Political wrangling will block reforms

The federal Liberal and NDP parties have announced they are prepared to oust Conservative Prime Minister Stephen Harper and form a coalition government.

And recently Bell Canada Enterprises (BCE) Inc., announced its corporate auditor, KPGM, is unable to deliver, by Dec. 11, “an opinion that BCE would meet the solvency tests.”

Despite the uncertainty over who is going to run BCE and who is going to run the country, one thing is for certain. The restrictions on foreign ownership continue to dog the Canadian telecommunications industry.

The Telecommunications Act requires that carriers have at least 80 per cent of their voting shares held by Canadians. This is one reason no single firm had deep enough pockets to buy BCE for $50 billion, and the consortium that did buy it relies on loans from four banks (only one of which is Canadian).

It’s not as if the mainstream political parties agree with the status quo. Nearly three years ago, the Telecommunications Policy Review Panel recommended a “phased” liberalization of the foreign ownership restrictions. The Industry Minister at the time, Conservative Maxime Bernier, said he would “carefully review the report.”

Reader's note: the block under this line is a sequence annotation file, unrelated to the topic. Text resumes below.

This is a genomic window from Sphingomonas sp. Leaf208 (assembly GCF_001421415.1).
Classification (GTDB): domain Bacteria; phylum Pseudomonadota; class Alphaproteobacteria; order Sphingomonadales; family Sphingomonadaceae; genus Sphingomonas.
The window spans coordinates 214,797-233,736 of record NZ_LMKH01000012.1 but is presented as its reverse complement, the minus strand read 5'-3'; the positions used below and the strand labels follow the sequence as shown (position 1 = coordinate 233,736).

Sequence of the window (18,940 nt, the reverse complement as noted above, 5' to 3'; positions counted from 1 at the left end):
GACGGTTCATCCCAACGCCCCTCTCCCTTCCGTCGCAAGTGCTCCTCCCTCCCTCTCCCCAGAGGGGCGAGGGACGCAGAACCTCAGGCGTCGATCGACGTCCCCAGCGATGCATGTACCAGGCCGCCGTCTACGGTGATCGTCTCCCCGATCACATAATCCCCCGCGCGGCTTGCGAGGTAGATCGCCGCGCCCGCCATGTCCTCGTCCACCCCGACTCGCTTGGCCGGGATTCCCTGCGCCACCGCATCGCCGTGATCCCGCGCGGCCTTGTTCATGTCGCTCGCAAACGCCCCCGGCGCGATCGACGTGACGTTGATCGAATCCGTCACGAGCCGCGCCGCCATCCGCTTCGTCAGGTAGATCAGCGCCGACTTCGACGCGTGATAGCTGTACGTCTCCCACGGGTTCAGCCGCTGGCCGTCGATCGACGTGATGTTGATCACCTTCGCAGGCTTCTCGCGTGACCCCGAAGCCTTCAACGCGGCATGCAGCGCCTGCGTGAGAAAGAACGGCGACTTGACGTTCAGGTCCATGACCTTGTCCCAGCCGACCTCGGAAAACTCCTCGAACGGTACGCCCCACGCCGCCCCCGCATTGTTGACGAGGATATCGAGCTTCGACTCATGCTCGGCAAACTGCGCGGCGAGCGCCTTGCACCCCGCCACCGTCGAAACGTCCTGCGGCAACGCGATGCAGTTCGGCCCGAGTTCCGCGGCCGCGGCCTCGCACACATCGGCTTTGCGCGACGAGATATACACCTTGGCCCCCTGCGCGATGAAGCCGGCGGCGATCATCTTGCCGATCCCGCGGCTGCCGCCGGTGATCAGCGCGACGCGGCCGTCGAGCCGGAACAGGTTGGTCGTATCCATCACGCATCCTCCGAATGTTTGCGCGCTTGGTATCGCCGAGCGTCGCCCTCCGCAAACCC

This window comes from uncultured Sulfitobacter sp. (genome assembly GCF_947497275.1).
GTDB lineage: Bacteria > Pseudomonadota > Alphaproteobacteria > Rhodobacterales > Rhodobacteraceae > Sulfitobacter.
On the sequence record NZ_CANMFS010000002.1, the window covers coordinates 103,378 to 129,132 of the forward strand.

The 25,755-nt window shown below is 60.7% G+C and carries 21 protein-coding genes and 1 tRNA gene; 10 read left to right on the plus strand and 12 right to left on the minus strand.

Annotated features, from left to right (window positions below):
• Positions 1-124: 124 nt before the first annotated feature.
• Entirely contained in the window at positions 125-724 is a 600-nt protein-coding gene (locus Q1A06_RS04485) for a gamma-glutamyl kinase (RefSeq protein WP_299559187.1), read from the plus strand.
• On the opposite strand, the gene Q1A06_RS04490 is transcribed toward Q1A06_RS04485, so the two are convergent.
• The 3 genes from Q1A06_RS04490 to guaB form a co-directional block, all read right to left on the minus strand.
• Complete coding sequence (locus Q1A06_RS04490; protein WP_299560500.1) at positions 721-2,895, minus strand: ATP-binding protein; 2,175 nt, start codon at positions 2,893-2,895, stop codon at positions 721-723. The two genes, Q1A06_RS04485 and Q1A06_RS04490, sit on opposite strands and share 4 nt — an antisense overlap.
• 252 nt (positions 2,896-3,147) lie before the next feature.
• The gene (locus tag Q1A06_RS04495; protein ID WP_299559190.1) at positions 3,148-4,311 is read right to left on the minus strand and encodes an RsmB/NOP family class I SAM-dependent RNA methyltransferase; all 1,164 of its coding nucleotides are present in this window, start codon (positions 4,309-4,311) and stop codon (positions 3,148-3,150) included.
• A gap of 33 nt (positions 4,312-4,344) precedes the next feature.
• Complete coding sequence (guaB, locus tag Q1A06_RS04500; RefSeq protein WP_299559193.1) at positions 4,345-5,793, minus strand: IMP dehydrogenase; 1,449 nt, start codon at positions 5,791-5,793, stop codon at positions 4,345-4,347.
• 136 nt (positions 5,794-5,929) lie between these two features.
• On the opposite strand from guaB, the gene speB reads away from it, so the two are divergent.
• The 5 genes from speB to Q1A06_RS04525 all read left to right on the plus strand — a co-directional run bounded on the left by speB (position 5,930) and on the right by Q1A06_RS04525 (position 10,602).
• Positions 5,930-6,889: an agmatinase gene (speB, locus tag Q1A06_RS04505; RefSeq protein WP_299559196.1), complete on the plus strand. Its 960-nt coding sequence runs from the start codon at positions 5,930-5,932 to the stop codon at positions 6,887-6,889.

Three years earlier, when the Liberals were in power, the House of Commons Standing Committee on Industry, Science and Technology, recommended that foreign ownership limits be lifted. But the Standing Committee on Canadian Heritage recommended the opposite.

If the NDP and Liberals reach an agreement on a coalition and defeat the Conservatives, it’s a safe bet the Liberals won’t risk alienating economic nationalists by lifting foreign ownership restrictions. If Harper prevails, easing of foreign ownership restrictions is unlikely to be a priority.

Either way, serious reform of the Canadian telecom industry remains elusive.

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